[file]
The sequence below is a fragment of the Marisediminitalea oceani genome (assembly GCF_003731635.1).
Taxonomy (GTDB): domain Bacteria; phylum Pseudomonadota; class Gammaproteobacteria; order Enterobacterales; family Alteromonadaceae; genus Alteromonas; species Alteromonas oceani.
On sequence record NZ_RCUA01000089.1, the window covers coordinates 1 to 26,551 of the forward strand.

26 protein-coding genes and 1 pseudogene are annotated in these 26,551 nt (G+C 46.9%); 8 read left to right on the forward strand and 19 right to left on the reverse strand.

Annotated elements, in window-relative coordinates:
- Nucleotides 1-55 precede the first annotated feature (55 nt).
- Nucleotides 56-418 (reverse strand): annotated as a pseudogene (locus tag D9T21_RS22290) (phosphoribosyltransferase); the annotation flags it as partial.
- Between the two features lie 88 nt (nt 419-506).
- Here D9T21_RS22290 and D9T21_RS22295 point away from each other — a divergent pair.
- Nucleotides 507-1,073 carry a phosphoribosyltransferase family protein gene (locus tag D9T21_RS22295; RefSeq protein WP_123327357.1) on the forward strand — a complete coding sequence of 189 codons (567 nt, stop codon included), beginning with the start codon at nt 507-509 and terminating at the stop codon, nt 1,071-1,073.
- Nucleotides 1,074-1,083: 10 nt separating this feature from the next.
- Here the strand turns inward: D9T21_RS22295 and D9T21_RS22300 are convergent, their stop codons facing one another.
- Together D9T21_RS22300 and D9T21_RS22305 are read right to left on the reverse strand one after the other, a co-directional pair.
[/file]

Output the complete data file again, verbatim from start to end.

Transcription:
The sequence below is a fragment of the Marisediminitalea oceani genome (assembly GCF_003731635.1).
Taxonomy (GTDB): domain Bacteria; phylum Pseudomonadota; class Gammaproteobacteria; order Enterobacterales; family Alteromonadaceae; genus Alteromonas; species Alteromonas oceani.
On sequence record NZ_RCUA01000089.1, the window covers coordinates 1 to 26,551 of the forward strand.

26 protein-coding genes and 1 pseudogene are annotated in these 26,551 nt (G+C 46.9%); 8 read left to right on the forward strand and 19 right to left on the reverse strand.

Annotated elements, in window-relative coordinates:
- Nucleotides 1-55 precede the first annotated feature (55 nt).
- Nucleotides 56-418 (reverse strand): annotated as a pseudogene (locus tag D9T21_RS22290) (phosphoribosyltransferase); the annotation flags it as partial.
- Between the two features lie 88 nt (nt 419-506).
- Here D9T21_RS22290 and D9T21_RS22295 point away from each other — a divergent pair.
- Nucleotides 507-1,073 carry a phosphoribosyltransferase family protein gene (locus tag D9T21_RS22295; RefSeq protein WP_123327357.1) on the forward strand — a complete coding sequence of 189 codons (567 nt, stop codon included), beginning with the start codon at nt 507-509 and terminating at the stop codon, nt 1,071-1,073.
- Nucleotides 1,074-1,083: 10 nt separating this feature from the next.
- Here the strand turns inward: D9T21_RS22295 and D9T21_RS22300 are convergent, their stop codons facing one another.
- Together D9T21_RS22300 and D9T21_RS22305 are read right to left on the reverse strand one after the other, a co-directional pair.